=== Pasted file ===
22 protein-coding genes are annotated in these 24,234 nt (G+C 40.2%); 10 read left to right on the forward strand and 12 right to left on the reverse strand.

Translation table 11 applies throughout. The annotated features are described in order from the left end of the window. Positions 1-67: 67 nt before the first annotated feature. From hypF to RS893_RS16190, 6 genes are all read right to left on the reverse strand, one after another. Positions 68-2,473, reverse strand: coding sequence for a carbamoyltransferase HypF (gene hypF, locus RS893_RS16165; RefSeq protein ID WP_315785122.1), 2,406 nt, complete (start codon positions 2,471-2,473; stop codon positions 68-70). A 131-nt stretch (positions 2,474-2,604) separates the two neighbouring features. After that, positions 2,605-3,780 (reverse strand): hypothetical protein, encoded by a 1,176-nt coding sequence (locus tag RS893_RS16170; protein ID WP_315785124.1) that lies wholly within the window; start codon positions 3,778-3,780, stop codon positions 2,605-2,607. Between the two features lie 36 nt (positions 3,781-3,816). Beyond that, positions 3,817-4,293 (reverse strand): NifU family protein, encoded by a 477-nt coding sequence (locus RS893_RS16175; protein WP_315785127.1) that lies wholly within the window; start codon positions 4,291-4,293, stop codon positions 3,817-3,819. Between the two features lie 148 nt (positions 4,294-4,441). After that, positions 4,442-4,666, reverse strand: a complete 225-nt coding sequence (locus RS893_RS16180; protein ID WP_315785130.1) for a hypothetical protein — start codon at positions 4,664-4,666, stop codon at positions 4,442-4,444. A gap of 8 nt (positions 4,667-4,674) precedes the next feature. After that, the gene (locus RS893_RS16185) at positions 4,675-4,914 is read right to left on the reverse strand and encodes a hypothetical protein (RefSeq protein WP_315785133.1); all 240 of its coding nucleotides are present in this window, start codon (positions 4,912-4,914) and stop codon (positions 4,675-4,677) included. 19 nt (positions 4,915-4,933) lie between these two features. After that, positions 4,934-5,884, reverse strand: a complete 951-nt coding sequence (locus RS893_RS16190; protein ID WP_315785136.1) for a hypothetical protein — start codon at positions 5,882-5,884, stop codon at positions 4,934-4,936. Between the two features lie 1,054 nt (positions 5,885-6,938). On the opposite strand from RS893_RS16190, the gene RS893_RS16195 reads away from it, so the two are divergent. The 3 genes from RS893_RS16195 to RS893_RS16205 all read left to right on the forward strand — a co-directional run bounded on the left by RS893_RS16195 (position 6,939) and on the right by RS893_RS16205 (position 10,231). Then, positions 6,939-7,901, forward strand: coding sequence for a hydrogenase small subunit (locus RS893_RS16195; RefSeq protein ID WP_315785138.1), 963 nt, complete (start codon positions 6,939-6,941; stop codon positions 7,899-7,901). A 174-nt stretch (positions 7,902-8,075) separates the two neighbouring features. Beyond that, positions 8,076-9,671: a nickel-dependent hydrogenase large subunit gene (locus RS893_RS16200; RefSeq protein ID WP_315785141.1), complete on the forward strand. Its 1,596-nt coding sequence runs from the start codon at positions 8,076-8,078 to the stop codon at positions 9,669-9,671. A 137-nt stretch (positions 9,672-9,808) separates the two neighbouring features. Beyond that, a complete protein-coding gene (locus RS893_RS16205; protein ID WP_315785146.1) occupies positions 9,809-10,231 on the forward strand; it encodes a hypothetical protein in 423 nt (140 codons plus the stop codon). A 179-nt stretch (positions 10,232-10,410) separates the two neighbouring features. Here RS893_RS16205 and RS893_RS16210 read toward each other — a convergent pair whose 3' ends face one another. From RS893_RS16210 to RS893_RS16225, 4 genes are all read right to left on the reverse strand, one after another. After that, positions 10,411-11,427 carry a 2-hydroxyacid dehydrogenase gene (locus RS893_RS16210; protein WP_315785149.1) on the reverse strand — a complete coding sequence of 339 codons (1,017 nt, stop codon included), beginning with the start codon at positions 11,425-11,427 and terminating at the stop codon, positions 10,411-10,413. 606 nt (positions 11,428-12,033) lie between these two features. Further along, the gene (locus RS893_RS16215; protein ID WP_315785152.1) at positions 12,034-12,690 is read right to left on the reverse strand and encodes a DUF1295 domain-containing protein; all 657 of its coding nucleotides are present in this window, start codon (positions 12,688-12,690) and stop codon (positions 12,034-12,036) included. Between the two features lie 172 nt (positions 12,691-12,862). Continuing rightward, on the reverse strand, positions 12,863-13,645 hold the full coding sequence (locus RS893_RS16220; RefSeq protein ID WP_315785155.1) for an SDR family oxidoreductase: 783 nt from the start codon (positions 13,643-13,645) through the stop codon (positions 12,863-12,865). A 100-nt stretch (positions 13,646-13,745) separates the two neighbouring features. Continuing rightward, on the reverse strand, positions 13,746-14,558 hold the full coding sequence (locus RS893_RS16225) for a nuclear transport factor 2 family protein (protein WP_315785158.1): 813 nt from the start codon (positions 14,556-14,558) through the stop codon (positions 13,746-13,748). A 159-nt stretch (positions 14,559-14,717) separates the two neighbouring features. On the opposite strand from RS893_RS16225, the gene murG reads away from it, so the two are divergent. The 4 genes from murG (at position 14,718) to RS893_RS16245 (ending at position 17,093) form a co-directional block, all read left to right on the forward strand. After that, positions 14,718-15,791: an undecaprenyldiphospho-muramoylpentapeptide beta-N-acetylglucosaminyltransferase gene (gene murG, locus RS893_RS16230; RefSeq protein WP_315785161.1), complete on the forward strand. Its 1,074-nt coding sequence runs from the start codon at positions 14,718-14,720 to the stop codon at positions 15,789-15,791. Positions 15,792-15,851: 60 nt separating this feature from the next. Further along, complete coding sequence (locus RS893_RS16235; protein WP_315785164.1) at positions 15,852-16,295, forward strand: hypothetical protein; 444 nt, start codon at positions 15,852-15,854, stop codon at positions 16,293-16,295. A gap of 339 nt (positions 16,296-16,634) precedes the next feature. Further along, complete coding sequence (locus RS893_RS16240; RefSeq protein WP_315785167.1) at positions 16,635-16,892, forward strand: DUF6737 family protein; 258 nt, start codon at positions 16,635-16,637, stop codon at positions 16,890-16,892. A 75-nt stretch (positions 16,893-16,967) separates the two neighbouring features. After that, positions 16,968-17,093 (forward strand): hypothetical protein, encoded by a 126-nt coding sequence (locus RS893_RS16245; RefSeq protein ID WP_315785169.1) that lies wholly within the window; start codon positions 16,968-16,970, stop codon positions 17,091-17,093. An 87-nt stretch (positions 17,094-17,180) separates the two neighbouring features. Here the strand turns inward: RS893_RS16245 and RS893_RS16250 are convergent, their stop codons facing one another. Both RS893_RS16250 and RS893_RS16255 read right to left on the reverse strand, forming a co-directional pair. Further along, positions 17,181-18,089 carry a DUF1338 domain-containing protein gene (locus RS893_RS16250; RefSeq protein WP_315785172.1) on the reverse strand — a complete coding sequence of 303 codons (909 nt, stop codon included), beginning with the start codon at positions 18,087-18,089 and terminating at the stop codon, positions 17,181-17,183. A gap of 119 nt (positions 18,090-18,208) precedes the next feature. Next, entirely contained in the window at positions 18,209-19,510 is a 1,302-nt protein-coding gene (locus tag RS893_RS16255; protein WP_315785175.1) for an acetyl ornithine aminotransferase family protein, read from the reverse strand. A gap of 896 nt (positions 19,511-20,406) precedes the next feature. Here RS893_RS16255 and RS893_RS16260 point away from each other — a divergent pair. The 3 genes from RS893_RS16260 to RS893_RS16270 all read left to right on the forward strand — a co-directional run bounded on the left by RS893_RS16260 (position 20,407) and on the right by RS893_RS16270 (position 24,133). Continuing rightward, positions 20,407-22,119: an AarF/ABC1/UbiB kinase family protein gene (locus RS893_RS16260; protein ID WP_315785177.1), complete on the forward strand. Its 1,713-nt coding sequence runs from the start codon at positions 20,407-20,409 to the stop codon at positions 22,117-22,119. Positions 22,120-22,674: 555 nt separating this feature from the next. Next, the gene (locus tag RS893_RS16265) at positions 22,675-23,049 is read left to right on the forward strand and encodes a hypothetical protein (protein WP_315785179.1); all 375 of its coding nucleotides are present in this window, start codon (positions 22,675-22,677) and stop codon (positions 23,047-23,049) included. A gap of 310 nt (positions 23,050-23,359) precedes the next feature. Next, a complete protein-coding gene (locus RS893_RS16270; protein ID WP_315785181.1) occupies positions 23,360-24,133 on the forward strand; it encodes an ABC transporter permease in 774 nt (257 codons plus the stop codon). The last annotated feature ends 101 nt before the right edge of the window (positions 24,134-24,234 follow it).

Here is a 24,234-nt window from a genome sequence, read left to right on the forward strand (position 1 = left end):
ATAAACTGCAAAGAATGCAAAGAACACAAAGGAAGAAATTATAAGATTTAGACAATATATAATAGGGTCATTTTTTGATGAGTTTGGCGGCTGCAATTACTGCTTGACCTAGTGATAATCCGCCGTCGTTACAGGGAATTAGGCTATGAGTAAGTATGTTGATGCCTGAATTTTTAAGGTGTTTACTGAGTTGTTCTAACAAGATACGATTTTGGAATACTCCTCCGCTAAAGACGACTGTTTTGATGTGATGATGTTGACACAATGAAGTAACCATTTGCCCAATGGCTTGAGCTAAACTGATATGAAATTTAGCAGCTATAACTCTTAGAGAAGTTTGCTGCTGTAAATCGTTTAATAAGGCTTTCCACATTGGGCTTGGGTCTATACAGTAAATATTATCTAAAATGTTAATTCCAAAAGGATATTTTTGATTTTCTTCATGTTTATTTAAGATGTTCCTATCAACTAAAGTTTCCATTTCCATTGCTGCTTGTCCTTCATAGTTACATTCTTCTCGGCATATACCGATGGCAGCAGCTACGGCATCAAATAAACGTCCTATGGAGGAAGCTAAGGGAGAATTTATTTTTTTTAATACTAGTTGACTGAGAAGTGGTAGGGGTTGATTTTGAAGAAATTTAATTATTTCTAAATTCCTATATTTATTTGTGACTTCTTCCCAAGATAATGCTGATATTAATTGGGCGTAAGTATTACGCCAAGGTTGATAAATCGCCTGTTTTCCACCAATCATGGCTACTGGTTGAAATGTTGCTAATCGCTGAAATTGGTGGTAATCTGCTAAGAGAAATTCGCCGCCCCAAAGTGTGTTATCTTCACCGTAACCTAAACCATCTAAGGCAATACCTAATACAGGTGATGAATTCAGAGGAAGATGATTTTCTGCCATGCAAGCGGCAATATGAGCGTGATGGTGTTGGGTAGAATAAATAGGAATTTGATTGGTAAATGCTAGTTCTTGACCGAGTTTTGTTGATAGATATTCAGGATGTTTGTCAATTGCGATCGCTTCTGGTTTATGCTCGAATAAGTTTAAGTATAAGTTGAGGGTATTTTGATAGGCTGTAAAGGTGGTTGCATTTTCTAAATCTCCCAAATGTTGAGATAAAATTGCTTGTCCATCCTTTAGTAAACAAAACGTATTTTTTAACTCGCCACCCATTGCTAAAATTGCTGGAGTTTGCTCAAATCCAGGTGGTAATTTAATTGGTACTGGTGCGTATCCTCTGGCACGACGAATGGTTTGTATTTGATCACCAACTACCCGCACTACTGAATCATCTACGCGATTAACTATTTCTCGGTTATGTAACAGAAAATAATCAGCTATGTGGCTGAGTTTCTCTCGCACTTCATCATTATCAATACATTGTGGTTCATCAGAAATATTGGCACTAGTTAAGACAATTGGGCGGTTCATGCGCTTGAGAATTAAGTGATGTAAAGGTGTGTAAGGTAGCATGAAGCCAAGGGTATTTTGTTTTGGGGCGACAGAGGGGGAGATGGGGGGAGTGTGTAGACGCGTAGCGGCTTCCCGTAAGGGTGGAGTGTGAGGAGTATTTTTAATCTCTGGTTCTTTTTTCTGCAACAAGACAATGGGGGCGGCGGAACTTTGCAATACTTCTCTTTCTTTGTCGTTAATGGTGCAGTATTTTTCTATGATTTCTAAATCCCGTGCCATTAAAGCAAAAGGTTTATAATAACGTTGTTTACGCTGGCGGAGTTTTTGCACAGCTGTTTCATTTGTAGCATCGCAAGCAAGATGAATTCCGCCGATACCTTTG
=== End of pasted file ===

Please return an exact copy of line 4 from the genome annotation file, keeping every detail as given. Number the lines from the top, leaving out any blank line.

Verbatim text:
ATAAACTGCAAAGAATGCAAAGAACACAAAGGAAGAAATTATAAGATTTAGACAATATATAATAGGGTCATTTTTTGATGAGTTTGGCGGCTGCAATTACTGCTTGACCTAGTGATAATCCGCCGTCGTTACAGGGAATTAGGCTATGAGTAAGTATGTTGATGCCTGAATTTTTAAGGTGTTTACTGAGTTGTTCTAACAAGATACGATTTTGGAATACTCCTCCGCTAAAGACGACTGTTTTGATGTGATGATGTTGACACAATGAAGTAACCATTTGCCCAATGGCTTGAGCTAAACTGATATGAAATTTAGCAGCTATAACTCTTAGAGAAGTTTGCTGCTGTAAATCGTTTAATAAGGCTTTCCACATTGGGCTTGGGTCTATACAGTAAATATTATCTAAAATGTTAATTCCAAAAGGATATTTTTGATTTTCTTCATGTTTATTTAAGATGTTCCTATCAACTAAAGTTTCCATTTCCATTGCTGCTTGTCCTTCATAGTTACATTCTTCTCGGCATATACCGATGGCAGCAGCTACGGCATCAAATAAACGTCCTATGGAGGAAGCTAAGGGAGAATTTATTTTTTTTAATACTAGTTGACTGAGAAGTGGTAGGGGTTGATTTTGAAGAAATTTAATTATTTCTAAATTCCTATATTTATTTGTGACTTCTTCCCAAGATAATGCTGATATTAATTGGGCGTAAGTATTACGCCAAGGTTGATAAATCGCCTGTTTTCCACCAATCATGGCTACTGGTTGAAATGTTGCTAATCGCTGAAATTGGTGGTAATCTGCTAAGAGAAATTCGCCGCCCCAAAGTGTGTTATCTTCACCGTAACCTAAACCATCTAAGGCAATACCTAATACAGGTGATGAATTCAGAGGAAGATGATTTTCTGCCATGCAAGCGGCAATATGAGCGTGATGGTGTTGGGTAGAATAAATAGGAATTTGATTGGTAAATGCTAGTTCTTGACCGAGTTTTGTTGATAGATATTCAGGATGTTTGTCAATTGCGATCGCTTCTGGTTTATGCTCGAATAAGTTTAAGTATAAGTTGAGGGTATTTTGATAGGCTGTAAAGGTGGTTGCATTTTCTAAATCTCCCAAATGTTGAGATAAAATTGCTTGTCCATCCTTTAGTAAACAAAACGTATTTTTTAACTCGCCACCCATTGCTAAAATTGCTGGAGTTTGCTCAAATCCAGGTGGTAATTTAATTGGTACTGGTGCGTATCCTCTGGCACGACGAATGGTTTGTATTTGATCACCAACTACCCGCACTACTGAATCATCTACGCGATTAACTATTTCTCGGTTATGTAACAGAAAATAATCAGCTATGTGGCTGAGTTTCTCTCGCACTTCATCATTATCAATACATTGTGGTTCATCAGAAATATTGGCACTAGTTAAGACAATTGGGCGGTTCATGCGCTTGAGAATTAAGTGATGTAAAGGTGTGTAAGGTAGCATGAAGCCAAGGGTATTTTGTTTTGGGGCGACAGAGGGGGAGATGGGGGGAGTGTGTAGACGCGTAGCGGCTTCCCGTAAGGGTGGAGTGTGAGGAGTATTTTTAATCTCTGGTTCTTTTTTCTGCAACAAGACAATGGGGGCGGCGGAACTTTGCAATACTTCTCTTTCTTTGTCGTTAATGGTGCAGTATTTTTCTATGATTTCTAAATCCCGTGCCATTAAAGCAAAAGGTTTATAATAACGTTGTTTACGCTGGCGGAGTTTTTGCACAGCTGTTTCATTTGTAGCATCGCAAGCAAGATGAATTCCGCCGATACCTTTG